Monday, August 27, 2012

No habeas claim for state law violation in criminal court

Habeas corpus petitions are the remedy of last resort for inmates who want to get out of jail. To win, you have to show that your state court conviction violated the U.S. Constitution. Since you have to show that the conviction violated federal law, the defendant here does not get a new trial.

The case is Freeman v. Kadien, decided on July 3. Freeman was convicted of, among other things, vehicular assault and DWI after he cut someone off on the Thruway, causing an accident and seriously injuring another motorist One piece of evidence against him at trial was obtained from a blood draw pursuant to a warrant that violated state law. (Freeman refused a breathalyzer test and the prosecutor got a warrant to draw Freeman's blood). The state Appellate Division said this evidence was harmless error. Since that is a state law determination, it cannot support a habeas claim.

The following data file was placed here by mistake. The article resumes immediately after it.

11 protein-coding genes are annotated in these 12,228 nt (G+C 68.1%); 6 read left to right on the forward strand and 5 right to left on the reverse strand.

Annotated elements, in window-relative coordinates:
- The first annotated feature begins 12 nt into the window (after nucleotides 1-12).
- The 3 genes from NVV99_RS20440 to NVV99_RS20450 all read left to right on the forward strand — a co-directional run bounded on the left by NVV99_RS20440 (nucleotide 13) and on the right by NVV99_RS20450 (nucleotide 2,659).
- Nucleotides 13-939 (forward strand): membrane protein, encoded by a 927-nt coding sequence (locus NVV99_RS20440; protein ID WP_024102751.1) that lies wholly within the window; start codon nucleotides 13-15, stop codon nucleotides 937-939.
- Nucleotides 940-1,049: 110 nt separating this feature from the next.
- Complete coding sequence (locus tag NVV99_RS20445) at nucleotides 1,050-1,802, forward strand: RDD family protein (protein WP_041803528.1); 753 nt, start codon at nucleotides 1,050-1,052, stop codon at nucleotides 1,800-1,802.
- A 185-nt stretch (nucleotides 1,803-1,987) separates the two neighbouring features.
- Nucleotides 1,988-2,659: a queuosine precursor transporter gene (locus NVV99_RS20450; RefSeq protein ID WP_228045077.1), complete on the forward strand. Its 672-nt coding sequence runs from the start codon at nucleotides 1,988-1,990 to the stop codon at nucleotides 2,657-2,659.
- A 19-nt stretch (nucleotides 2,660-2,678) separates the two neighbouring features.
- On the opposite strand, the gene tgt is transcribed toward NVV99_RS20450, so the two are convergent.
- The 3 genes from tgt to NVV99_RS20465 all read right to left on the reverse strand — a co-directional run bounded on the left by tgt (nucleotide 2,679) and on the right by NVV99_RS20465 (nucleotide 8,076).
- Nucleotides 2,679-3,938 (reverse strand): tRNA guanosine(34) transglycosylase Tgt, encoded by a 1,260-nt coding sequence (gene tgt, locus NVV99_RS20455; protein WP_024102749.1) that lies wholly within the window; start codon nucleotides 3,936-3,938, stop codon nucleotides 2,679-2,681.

There is no violation of federal law. That kills the habeas petition. Normally, to challenge a state court conviction, you have to show that the state court error had a "substantial and injurious effect" on the case. That only applies to errors of federal law. While the Appellate Division said that the erroneous evidentiary ruling was harmless, that's a state law determination, not a federal one. The Second Circuit (Raggi, Sack and Koeltl [D.J.]), says, "a harmlessness determination regarding an underlying error of state law does not implicate a freestanding constitutional right. Rather, the harmfulness of evidence admitted in violation of state law is itself a question of state law to which the federal 'substantial and injurious effect' standard does not apply."

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